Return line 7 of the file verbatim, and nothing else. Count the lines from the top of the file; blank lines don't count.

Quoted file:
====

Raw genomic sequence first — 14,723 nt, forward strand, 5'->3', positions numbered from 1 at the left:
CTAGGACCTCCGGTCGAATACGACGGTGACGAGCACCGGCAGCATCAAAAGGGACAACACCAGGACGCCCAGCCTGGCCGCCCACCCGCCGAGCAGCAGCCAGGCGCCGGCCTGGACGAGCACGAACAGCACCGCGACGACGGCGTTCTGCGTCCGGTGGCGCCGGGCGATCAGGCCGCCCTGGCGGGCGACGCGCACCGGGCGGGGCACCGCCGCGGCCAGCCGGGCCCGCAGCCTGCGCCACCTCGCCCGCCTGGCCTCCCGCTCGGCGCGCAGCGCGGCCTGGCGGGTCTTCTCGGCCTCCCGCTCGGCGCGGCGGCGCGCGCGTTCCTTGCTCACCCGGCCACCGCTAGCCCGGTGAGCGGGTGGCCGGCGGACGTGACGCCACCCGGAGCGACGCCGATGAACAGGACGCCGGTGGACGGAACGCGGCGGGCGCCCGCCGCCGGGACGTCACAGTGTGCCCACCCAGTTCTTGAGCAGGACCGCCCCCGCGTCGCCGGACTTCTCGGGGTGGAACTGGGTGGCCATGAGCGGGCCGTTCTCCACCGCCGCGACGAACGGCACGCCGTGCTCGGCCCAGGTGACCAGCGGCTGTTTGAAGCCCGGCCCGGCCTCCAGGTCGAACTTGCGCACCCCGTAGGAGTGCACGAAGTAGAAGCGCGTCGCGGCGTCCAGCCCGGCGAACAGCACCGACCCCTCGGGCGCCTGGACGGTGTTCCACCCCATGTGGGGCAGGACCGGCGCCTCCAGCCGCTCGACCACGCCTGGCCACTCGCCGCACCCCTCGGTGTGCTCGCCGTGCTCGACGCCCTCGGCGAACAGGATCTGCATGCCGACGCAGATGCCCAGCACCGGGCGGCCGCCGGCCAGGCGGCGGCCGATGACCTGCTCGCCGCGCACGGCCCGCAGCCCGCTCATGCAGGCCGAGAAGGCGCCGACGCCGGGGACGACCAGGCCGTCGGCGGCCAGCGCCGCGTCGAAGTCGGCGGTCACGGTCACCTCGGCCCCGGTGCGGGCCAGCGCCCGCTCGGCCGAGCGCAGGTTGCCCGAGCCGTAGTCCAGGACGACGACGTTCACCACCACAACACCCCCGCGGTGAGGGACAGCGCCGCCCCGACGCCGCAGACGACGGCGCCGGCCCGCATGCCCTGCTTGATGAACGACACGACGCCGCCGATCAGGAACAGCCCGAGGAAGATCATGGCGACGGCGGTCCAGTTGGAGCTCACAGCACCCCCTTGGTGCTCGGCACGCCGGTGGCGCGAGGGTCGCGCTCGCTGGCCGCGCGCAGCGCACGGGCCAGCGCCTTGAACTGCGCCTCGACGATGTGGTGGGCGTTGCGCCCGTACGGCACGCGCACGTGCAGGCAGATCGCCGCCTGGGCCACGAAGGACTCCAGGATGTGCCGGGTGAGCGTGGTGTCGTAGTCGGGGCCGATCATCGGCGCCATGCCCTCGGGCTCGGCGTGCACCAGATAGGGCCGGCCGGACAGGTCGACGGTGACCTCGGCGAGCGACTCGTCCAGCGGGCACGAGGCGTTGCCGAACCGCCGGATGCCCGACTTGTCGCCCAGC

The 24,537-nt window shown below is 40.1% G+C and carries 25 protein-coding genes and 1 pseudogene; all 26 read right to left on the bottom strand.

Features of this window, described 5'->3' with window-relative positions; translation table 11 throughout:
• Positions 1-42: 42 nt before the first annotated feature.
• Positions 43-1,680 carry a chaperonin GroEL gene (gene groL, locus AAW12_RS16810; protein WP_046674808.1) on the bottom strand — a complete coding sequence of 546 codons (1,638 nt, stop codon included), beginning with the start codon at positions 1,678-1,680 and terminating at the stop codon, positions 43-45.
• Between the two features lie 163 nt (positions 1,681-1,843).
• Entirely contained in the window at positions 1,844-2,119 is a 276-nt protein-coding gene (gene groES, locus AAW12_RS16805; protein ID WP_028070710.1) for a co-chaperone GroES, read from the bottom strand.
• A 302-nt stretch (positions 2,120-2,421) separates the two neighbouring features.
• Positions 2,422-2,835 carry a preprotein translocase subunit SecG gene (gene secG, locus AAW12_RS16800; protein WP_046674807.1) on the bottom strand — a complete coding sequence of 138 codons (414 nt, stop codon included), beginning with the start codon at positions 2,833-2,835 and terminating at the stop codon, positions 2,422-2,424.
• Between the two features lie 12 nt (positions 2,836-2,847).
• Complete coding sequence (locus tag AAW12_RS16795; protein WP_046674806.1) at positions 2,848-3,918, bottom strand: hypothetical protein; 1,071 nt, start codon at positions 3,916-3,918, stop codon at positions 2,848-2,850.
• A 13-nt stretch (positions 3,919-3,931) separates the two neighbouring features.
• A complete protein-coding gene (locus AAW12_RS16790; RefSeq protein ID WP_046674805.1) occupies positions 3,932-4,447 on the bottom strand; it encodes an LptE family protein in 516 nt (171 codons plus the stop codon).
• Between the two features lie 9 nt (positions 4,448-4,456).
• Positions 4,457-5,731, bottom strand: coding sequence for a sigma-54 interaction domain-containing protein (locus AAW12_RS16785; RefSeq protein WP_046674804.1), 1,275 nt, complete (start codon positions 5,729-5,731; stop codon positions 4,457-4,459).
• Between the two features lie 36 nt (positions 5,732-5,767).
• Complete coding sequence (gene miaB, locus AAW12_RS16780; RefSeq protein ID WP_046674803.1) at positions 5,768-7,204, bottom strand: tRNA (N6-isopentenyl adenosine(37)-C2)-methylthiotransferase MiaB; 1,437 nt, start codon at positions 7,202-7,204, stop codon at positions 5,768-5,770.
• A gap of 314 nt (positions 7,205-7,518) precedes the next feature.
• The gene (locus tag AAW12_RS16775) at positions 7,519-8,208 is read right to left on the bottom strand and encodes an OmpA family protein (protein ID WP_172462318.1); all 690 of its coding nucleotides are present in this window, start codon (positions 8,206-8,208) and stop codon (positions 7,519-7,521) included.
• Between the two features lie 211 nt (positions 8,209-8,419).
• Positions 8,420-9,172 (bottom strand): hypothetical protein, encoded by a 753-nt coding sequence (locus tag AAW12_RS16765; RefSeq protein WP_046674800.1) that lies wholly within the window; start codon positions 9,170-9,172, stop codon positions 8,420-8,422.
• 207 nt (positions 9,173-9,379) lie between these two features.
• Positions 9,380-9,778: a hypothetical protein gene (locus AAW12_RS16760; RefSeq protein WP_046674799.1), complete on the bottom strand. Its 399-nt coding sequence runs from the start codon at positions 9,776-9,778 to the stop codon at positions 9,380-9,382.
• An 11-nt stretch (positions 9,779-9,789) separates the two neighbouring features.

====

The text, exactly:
• Between the two features lie 163 nt (positions 1,681-1,843).